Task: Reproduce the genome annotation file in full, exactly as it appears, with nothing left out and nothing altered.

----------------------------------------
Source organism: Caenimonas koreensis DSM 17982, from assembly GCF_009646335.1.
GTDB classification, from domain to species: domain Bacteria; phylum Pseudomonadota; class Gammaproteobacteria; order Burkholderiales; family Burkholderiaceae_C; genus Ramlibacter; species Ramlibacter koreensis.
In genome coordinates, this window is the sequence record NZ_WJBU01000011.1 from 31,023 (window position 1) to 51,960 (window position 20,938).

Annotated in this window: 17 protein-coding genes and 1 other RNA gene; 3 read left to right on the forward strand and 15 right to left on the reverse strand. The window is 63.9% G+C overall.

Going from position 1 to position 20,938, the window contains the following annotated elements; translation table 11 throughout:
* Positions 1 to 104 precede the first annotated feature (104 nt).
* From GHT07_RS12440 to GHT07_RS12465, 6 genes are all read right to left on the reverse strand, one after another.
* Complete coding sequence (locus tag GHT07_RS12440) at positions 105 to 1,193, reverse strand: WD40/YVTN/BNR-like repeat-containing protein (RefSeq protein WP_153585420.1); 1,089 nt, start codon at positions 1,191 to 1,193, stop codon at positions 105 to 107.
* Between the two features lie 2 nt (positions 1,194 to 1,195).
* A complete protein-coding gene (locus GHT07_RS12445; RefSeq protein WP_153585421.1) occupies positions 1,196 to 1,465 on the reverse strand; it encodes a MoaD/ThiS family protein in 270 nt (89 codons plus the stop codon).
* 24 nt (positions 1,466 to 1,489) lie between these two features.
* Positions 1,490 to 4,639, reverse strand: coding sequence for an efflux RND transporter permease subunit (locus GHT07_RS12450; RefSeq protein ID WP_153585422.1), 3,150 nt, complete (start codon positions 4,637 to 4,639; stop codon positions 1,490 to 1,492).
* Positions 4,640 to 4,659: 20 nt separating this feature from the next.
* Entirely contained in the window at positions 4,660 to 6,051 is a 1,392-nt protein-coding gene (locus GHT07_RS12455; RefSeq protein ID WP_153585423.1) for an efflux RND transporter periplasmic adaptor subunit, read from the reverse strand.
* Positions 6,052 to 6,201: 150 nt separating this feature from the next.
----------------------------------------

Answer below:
Source organism: Caenimonas koreensis DSM 17982, from assembly GCF_009646335.1.
GTDB classification, from domain to species: domain Bacteria; phylum Pseudomonadota; class Gammaproteobacteria; order Burkholderiales; family Burkholderiaceae_C; genus Ramlibacter; species Ramlibacter koreensis.
In genome coordinates, this window is the sequence record NZ_WJBU01000011.1 from 31,023 (window position 1) to 51,960 (window position 20,938).

Annotated in this window: 17 protein-coding genes and 1 other RNA gene; 3 read left to right on the forward strand and 15 right to left on the reverse strand. The window is 63.9% G+C overall.

Going from position 1 to position 20,938, the window contains the following annotated elements; translation table 11 throughout:
* Positions 1 to 104 precede the first annotated feature (104 nt).
* From GHT07_RS12440 to GHT07_RS12465, 6 genes are all read right to left on the reverse strand, one after another.
* Complete coding sequence (locus tag GHT07_RS12440) at positions 105 to 1,193, reverse strand: WD40/YVTN/BNR-like repeat-containing protein (RefSeq protein WP_153585420.1); 1,089 nt, start codon at positions 1,191 to 1,193, stop codon at positions 105 to 107.
* Between the two features lie 2 nt (positions 1,194 to 1,195).
* A complete protein-coding gene (locus GHT07_RS12445; RefSeq protein WP_153585421.1) occupies positions 1,196 to 1,465 on the reverse strand; it encodes a MoaD/ThiS family protein in 270 nt (89 codons plus the stop codon).
* 24 nt (positions 1,466 to 1,489) lie between these two features.
* Positions 1,490 to 4,639, reverse strand: coding sequence for an efflux RND transporter permease subunit (locus GHT07_RS12450; RefSeq protein ID WP_153585422.1), 3,150 nt, complete (start codon positions 4,637 to 4,639; stop codon positions 1,490 to 1,492).
* Positions 4,640 to 4,659: 20 nt separating this feature from the next.
* Entirely contained in the window at positions 4,660 to 6,051 is a 1,392-nt protein-coding gene (locus GHT07_RS12455; RefSeq protein ID WP_153585423.1) for an efflux RND transporter periplasmic adaptor subunit, read from the reverse strand.
* Positions 6,052 to 6,201: 150 nt separating this feature from the next.